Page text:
Learn how to collaboratively collect, process, visualize, and reflect on your physical movement data

Project led by Ben Rydal Shapiro, Amanda Meng, Edwin Zhao, Charlotte Lou, Cody O’Donnell & Bianca Dankwa

Supported by the Kendeda Living Building Challenge at the Georgia Institute of Technology, Vanderbilt University & the National Science Foundation

Re-Shape is a flexible learning environment that allows teachers to integrate principles of data science and visualization into their curricula to promote student interest and engagement, and to facilitate thinking with data in a variety of disciplines. Learners are introduced to different activities and free/open-source technologies that allow them to: (1) collect their physical movement data, (2) process their data, (3) visualize their data with novel digital mapping technologies, and (4) reflect on their data from a variety of disciplinary perspectives. Each of these four steps is outlined below through instructional videos and links to download or access necessary tools. Also included below are two examples of Re-Shape being used in university social studies and computer science classrooms as well as additional links and resources that extend this work.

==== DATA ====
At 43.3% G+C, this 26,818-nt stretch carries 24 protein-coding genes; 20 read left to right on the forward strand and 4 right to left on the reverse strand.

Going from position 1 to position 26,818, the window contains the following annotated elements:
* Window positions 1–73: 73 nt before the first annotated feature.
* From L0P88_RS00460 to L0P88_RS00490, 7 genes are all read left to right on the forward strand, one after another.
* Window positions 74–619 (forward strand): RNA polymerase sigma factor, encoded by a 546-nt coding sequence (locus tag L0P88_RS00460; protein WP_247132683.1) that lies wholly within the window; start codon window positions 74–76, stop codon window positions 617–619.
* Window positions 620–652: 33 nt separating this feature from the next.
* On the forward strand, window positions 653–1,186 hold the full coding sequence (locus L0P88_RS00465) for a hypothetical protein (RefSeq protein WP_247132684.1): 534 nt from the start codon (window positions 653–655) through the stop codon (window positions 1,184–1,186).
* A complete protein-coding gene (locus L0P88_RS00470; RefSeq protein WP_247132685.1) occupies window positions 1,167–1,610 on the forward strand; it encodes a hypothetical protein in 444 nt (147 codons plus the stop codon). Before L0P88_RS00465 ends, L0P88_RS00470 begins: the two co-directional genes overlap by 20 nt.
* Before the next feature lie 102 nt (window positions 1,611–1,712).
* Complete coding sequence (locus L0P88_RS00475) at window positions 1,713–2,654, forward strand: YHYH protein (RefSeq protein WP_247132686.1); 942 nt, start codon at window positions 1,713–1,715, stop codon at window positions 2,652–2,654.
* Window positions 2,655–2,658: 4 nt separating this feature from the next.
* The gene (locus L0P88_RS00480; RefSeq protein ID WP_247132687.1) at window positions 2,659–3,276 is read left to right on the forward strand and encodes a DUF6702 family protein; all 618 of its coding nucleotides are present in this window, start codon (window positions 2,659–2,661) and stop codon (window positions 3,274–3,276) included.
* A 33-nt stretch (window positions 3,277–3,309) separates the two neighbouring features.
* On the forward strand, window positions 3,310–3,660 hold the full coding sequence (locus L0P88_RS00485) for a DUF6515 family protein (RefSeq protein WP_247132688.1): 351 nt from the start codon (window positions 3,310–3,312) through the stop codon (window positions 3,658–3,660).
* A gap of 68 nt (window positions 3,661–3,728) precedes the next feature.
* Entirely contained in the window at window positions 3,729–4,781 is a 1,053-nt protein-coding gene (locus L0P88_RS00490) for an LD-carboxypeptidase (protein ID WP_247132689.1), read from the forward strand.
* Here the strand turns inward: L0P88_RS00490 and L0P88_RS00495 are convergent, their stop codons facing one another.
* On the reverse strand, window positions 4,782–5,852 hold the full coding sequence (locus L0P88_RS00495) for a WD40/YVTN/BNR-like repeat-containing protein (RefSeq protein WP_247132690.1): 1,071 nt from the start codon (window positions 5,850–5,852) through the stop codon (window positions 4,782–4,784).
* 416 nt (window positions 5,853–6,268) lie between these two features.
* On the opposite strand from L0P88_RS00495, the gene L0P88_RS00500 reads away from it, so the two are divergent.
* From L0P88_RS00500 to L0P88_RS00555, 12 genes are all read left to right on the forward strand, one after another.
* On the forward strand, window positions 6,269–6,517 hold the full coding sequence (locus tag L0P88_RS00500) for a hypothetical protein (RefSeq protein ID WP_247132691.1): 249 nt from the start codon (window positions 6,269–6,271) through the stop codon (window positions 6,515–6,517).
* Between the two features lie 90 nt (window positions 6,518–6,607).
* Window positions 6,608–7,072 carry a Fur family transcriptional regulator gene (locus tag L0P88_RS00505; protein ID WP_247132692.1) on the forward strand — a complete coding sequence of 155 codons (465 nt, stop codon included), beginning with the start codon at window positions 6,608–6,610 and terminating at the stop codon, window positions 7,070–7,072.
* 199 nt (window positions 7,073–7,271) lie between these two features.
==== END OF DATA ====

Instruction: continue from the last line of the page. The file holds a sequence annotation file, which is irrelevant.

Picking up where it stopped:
Example 1: Social Studies

This example shows 23 undergraduate and graduate pre-service social studies teachers and students using Re-Shape in Nashville, TN to study the geography of their university bubble in ways that support social studies instruction.

Example 2: Computer Science

This example shows 40 computer science students using Re-Shape in Atlanta, GA to study how they interact with data in their daily lives in ways that support ethics instruction in computer science classrooms.

Follow these 4 steps:


Tools: ViewRanger




Example Reflections: Social Studies. Computer Science


Interested in Learning More?

Below is a list of links to some of the people and technologies that inspire this work

Project Publications

Shapiro, B.R. (2017). Using Space Time Visualization in Learning Environment Design. In Proceedings of the 2017 CHI Conference Extended Abstracts on Human Factors in Computing Systems (CHI EA '17). ACM, Denver, CO, USA.

This work is supported by the National Science Foundation, the Kendeda Living Building Challenge at the Georgia Institute of Technology and Vanderbilt University. It is part of a larger effort to advance a new genre of Learning on the Move.